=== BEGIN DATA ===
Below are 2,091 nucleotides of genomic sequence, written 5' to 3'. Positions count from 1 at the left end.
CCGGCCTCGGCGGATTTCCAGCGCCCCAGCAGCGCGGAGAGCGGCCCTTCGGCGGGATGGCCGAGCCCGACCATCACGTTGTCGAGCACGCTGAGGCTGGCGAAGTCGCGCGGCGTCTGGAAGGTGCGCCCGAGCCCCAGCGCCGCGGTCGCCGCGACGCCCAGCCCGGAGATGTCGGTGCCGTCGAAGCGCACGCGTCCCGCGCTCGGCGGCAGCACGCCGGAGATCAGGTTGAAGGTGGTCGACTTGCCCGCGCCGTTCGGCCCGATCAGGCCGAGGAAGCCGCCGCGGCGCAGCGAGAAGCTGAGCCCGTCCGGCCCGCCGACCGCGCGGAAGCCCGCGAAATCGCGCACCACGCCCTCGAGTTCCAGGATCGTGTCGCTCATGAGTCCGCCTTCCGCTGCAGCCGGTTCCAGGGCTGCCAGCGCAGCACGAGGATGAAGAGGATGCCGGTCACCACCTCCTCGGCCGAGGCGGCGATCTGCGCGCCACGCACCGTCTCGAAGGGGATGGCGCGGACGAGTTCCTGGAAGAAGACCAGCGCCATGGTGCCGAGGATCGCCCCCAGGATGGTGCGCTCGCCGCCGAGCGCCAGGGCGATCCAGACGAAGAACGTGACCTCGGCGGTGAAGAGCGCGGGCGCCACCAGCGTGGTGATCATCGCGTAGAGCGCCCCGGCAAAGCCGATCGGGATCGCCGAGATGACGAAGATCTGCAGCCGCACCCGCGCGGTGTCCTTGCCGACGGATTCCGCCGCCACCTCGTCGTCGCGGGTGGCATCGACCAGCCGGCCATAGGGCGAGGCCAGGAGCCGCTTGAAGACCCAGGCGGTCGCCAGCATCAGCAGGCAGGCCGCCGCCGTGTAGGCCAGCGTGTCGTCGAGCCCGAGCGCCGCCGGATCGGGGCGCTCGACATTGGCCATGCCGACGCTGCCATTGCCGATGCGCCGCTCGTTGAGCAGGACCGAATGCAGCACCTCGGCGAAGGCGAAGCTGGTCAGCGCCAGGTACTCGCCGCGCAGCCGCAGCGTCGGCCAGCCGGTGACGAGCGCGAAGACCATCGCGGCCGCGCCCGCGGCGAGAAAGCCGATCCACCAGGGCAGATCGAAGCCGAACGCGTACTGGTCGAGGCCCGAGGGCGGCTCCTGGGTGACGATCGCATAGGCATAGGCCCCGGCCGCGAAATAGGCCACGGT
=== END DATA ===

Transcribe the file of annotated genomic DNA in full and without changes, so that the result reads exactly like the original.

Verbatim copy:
Below are 2,091 nucleotides of genomic sequence, written 5' to 3'. Positions count from 1 at the left end.
CCGGCCTCGGCGGATTTCCAGCGCCCCAGCAGCGCGGAGAGCGGCCCTTCGGCGGGATGGCCGAGCCCGACCATCACGTTGTCGAGCACGCTGAGGCTGGCGAAGTCGCGCGGCGTCTGGAAGGTGCGCCCGAGCCCCAGCGCCGCGGTCGCCGCGACGCCCAGCCCGGAGATGTCGGTGCCGTCGAAGCGCACGCGTCCCGCGCTCGGCGGCAGCACGCCGGAGATCAGGTTGAAGGTGGTCGACTTGCCCGCGCCGTTCGGCCCGATCAGGCCGAGGAAGCCGCCGCGGCGCAGCGAGAAGCTGAGCCCGTCCGGCCCGCCGACCGCGCGGAAGCCCGCGAAATCGCGCACCACGCCCTCGAGTTCCAGGATCGTGTCGCTCATGAGTCCGCCTTCCGCTGCAGCCGGTTCCAGGGCTGCCAGCGCAGCACGAGGATGAAGAGGATGCCGGTCACCACCTCCTCGGCCGAGGCGGCGATCTGCGCGCCACGCACCGTCTCGAAGGGGATGGCGCGGACGAGTTCCTGGAAGAAGACCAGCGCCATGGTGCCGAGGATCGCCCCCAGGATGGTGCGCTCGCCGCCGAGCGCCAGGGCGATCCAGACGAAGAACGTGACCTCGGCGGTGAAGAGCGCGGGCGCCACCAGCGTGGTGATCATCGCGTAGAGCGCCCCGGCAAAGCCGATCGGGATCGCCGAGATGACGAAGATCTGCAGCCGCACCCGCGCGGTGTCCTTGCCGACGGATTCCGCCGCCACCTCGTCGTCGCGGGTGGCATCGACCAGCCGGCCATAGGGCGAGGCCAGGAGCCGCTTGAAGACCCAGGCGGTCGCCAGCATCAGCAGGCAGGCCGCCGCCGTGTAGGCCAGCGTGTCGTCGAGCCCGAGCGCCGCCGGATCGGGGCGCTCGACATTGGCCATGCCGACGCTGCCATTGCCGATGCGCCGCTCGTTGAGCAGGACCGAATGCAGCACCTCGGCGAAGGCGAAGCTGGTCAGCGCCAGGTACTCGCCGCGCAGCCGCAGCGTCGGCCAGCCGGTGACGAGCGCGAAGACCATCGCGGCCGCGCCCGCGGCGAGAAAGCCGATCCACCAGGGCAGATCGAAGCCGAACGCGTACTGGTCGAGGCCCGAGGGCGGCTCCTGGGTGACGATCGCATAGGCATAGGCCCCGGCCGCGAAATAGGCCACGGT